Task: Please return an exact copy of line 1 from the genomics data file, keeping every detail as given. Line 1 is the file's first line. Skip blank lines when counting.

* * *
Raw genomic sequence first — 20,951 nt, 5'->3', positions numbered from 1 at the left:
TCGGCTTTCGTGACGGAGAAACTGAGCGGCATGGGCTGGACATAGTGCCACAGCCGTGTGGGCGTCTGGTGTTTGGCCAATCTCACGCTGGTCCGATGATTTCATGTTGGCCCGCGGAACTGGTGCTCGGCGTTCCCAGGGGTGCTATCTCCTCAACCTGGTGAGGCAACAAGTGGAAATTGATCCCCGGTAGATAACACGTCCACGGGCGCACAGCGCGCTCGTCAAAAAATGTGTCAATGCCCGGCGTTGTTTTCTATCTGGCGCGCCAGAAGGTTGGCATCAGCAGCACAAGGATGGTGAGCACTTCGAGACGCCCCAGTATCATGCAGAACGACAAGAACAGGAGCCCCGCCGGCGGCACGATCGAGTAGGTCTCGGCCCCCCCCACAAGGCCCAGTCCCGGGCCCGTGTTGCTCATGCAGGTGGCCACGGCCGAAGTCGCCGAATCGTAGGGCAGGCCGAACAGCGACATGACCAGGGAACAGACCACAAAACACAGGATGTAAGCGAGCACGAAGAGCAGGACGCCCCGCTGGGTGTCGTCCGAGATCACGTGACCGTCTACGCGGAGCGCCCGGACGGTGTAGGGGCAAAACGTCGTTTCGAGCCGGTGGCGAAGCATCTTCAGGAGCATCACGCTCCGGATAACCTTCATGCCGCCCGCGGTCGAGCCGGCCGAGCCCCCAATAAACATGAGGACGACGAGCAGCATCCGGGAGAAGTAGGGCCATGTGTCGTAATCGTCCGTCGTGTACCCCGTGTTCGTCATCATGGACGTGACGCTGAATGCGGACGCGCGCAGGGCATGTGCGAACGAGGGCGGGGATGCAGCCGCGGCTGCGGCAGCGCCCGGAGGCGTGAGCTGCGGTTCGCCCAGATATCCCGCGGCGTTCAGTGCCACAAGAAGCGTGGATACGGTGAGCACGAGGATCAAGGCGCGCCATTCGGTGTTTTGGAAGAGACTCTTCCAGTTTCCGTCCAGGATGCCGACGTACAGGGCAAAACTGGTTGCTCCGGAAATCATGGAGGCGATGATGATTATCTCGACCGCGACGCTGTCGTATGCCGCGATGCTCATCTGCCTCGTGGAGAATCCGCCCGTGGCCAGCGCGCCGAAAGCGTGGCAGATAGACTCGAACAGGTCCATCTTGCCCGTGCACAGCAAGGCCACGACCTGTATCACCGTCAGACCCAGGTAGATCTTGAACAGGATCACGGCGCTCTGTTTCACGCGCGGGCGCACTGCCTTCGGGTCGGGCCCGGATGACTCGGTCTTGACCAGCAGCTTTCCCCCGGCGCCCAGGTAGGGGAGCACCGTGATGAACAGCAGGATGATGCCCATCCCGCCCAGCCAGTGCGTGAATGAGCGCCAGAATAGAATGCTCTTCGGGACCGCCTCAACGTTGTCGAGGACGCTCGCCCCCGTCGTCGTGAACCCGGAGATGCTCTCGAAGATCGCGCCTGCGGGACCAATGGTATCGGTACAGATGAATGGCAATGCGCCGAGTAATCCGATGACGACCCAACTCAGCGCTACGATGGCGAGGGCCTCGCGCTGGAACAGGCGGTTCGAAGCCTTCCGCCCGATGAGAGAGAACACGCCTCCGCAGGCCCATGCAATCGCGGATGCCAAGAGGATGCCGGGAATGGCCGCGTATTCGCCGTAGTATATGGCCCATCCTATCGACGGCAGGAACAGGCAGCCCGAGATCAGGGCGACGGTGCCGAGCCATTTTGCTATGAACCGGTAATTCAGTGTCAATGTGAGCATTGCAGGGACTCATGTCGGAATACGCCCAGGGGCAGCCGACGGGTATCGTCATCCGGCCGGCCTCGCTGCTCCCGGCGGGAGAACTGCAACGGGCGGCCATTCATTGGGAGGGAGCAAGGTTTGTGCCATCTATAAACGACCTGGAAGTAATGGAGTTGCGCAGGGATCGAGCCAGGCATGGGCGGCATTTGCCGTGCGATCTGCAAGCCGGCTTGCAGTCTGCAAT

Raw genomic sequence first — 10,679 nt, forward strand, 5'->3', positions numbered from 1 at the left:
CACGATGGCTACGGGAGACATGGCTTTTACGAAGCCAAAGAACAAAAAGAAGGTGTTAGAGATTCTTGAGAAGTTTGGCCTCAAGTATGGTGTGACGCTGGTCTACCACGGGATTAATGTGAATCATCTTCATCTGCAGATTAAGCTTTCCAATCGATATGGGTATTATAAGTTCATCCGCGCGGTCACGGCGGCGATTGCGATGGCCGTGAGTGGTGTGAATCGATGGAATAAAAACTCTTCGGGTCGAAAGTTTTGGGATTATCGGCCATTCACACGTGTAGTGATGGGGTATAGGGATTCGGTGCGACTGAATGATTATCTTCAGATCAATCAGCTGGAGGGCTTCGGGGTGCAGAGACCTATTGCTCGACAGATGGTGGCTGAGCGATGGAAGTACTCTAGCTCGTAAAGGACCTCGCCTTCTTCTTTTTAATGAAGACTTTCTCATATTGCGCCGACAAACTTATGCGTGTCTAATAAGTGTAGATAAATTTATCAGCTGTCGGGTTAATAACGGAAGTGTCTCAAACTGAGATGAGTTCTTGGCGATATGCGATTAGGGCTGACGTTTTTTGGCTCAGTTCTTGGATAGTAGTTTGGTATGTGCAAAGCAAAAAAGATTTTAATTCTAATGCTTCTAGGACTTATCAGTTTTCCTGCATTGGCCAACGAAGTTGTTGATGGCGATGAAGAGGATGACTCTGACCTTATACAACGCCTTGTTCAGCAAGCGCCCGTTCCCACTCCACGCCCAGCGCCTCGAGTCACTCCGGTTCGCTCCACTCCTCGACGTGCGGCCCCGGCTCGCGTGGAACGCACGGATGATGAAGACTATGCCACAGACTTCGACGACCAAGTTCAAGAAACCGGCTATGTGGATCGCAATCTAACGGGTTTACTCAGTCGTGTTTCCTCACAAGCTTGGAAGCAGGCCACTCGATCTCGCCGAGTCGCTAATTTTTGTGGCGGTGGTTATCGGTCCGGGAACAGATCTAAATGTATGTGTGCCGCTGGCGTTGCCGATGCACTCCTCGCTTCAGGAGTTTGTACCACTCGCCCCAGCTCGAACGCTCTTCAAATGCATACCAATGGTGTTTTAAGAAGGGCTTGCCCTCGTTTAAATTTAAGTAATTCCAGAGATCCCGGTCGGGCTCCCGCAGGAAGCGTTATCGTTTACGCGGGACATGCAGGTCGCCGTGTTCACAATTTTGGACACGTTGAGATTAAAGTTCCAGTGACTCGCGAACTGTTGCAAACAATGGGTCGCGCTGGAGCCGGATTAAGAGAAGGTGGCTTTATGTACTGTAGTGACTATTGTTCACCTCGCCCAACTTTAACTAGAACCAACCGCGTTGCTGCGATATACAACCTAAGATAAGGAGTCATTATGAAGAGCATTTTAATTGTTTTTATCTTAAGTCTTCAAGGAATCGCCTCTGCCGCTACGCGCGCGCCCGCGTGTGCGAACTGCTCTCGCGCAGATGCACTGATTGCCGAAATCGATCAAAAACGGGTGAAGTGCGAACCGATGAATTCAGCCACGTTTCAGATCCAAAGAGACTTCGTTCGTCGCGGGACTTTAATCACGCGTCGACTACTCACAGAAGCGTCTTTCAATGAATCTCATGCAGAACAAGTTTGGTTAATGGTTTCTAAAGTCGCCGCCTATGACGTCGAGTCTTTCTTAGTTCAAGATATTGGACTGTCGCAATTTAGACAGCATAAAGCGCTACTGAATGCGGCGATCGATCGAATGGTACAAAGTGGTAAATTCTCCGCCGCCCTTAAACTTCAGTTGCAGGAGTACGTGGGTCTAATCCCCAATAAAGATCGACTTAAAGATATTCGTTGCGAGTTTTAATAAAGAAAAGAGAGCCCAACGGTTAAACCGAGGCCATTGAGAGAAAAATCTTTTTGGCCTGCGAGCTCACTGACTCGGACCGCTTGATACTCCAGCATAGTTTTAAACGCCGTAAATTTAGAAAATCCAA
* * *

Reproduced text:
Raw genomic sequence first — 20,951 nt, 5'->3', positions numbered from 1 at the left: